Carefully cultivated connections benefit students and local community, bringing resources together and ensuring a robust workforce for region
You’re an engineer who has just moved to southeast Mesa, maybe to work at the new $20 billion Intel plants or maybe one of the three Northrop Grumman plants in the East Valley. Good school districts for your kids, nice house for your family. And your commute sure beats that daily nightmare you had in California.
Your partner gets their nails done by a woman who just opened her own salon. That cosmetologist graduated from a Mesa high school and learned the trade at the East Valley Institute of Technology. After a few years, she decided she wanted to own her own business, so she earned a business degree at Arizona State University.
Both the cosmetologist and the engineer own pools, which need maintenance. They use the same pool technician, who buys parts and supplies from a store owned by another ASU grad with a business degree. That alum is opening a second store and has dreams of starting a chain.
None of this — none at all — happened by accident. The whole scenario is the product of a lot of smart people working hard and working together — for decades — to transform an abandoned Air Force base (described by one insider as “literally nothing but cactus and tumbleweeds and rattlesnakes”) into a satellite ASU campus that punches way above its weight class and helps drive the surrounding community to becoming what it is. And ASU’s Polytechnic campus hasn’t nearly reached its full potential yet, with plans on the horizon that will help it become an even bigger contributor.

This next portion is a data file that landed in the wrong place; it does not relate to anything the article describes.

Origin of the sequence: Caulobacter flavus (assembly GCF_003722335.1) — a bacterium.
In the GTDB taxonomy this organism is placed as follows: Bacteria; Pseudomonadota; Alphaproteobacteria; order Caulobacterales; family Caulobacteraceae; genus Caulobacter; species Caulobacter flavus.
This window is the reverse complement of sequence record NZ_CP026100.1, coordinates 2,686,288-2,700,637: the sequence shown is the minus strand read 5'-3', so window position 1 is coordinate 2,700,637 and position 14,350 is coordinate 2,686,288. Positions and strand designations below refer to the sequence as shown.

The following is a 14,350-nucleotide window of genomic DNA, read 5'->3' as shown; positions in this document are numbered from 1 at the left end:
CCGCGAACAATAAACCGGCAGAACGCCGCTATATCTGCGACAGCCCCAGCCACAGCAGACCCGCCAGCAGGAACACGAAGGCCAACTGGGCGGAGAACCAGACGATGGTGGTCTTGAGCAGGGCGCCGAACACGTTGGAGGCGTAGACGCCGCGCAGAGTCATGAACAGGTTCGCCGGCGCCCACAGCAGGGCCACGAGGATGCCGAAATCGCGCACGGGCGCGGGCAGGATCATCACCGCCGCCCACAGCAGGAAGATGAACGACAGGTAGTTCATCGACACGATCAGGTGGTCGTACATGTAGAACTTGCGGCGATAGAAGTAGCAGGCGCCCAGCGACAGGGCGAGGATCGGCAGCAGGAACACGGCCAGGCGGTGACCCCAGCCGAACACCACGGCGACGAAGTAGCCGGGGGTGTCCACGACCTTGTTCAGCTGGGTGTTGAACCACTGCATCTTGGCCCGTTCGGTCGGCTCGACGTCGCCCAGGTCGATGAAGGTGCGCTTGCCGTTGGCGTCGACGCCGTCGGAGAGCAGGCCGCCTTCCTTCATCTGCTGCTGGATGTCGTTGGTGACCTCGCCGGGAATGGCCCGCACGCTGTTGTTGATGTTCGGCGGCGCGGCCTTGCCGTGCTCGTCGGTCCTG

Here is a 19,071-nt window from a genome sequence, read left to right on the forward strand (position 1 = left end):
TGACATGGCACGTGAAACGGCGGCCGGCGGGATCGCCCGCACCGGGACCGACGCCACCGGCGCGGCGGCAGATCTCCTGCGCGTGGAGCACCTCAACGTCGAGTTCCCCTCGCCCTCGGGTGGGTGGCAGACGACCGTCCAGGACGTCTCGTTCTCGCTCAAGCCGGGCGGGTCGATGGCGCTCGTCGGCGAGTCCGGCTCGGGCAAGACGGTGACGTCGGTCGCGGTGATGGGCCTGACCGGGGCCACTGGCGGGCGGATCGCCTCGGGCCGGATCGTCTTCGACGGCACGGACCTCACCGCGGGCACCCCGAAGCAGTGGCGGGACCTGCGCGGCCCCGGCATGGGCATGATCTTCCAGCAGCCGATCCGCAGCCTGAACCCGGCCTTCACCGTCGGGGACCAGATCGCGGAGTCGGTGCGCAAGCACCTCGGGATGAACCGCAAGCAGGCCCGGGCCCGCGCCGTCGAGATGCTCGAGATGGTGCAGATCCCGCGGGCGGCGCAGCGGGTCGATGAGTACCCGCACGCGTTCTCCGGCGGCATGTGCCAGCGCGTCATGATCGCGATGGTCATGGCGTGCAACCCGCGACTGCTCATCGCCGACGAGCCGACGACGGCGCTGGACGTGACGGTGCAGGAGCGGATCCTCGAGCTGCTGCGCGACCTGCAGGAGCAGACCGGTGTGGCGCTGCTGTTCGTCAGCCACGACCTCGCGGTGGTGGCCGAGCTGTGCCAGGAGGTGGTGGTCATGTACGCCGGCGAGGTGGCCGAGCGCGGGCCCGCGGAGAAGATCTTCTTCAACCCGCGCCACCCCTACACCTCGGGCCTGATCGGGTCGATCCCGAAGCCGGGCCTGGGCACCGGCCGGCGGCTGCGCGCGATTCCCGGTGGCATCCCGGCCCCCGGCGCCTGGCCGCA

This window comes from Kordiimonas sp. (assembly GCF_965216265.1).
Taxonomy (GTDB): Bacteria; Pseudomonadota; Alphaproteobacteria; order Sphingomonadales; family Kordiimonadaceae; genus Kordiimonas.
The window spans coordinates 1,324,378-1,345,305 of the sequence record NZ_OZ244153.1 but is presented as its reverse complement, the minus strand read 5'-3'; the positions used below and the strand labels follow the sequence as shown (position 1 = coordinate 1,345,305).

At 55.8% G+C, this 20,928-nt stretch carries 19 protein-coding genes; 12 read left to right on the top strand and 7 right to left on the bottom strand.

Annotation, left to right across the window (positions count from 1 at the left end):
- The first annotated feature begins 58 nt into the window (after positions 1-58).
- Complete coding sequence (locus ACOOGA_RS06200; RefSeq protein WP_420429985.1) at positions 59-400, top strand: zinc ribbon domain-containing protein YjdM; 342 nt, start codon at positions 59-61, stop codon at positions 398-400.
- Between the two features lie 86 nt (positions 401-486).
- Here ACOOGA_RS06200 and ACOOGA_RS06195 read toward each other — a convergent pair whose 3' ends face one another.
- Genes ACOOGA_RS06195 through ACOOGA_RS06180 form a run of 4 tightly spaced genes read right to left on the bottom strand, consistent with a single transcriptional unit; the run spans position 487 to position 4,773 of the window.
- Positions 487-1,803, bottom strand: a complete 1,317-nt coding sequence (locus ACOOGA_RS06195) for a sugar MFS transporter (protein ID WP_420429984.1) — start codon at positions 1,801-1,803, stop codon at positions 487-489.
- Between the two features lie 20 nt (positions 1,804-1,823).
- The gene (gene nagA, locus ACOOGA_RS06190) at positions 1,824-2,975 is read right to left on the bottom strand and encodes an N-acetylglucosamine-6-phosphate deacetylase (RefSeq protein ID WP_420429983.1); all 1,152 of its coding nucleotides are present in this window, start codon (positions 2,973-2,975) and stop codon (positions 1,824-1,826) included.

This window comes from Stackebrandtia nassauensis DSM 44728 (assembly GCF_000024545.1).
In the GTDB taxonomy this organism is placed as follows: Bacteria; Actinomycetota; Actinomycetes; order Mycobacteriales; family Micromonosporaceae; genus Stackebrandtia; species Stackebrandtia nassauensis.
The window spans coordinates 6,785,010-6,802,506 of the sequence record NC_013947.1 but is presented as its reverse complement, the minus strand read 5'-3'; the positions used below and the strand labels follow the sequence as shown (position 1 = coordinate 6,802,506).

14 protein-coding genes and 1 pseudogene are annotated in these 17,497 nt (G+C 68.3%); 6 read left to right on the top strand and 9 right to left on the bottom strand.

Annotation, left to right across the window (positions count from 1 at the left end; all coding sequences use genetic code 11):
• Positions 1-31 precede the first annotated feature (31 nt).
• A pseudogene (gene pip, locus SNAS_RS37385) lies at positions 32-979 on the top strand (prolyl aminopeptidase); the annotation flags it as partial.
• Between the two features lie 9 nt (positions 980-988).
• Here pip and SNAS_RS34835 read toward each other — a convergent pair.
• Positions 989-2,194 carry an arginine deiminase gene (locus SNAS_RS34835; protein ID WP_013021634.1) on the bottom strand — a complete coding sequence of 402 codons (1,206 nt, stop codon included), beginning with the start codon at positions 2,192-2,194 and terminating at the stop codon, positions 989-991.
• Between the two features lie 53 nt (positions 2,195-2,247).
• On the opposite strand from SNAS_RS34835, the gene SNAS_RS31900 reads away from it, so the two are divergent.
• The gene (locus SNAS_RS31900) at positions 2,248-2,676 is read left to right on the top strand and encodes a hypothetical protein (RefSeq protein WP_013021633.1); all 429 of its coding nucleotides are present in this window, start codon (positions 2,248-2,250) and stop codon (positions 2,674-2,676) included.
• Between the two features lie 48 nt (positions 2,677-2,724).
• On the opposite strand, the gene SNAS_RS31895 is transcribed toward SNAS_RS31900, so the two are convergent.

The university’s charter states it assumes “fundamental responsibility for the economic, social, cultural and overall health of the communities it serves.”
One way it does that is through a web of carefully cultivated partnerships. This story is a look behind the scenes at how that happens around ASU's Polytechnic campus, through the eyes of a few insiders.
Jon Schmitt’s official title at ASU is assistant vice president for Educational Outreach and Student Services, but you’ll almost never find him at ASU’s main administration building in Tempe. He’s usually in the East Valley, attending breakfast meetings, lunches and dinners with chambers of commerce, K–12 officials, community colleges, business leaders, city officials or economic development folks.
“I focus really on the outreach,” said the Yuma native and former attorney. “Any way that I can plug in and promote Poly that's really what I do, but at the same time ... benefit the institution as a whole.”
Denny Barney is president and CEO of the PHX East Valley Partnership, a nonprofit coalition of civic, business, education and political leaders dedicated to the economic development and promotion of the East Valley.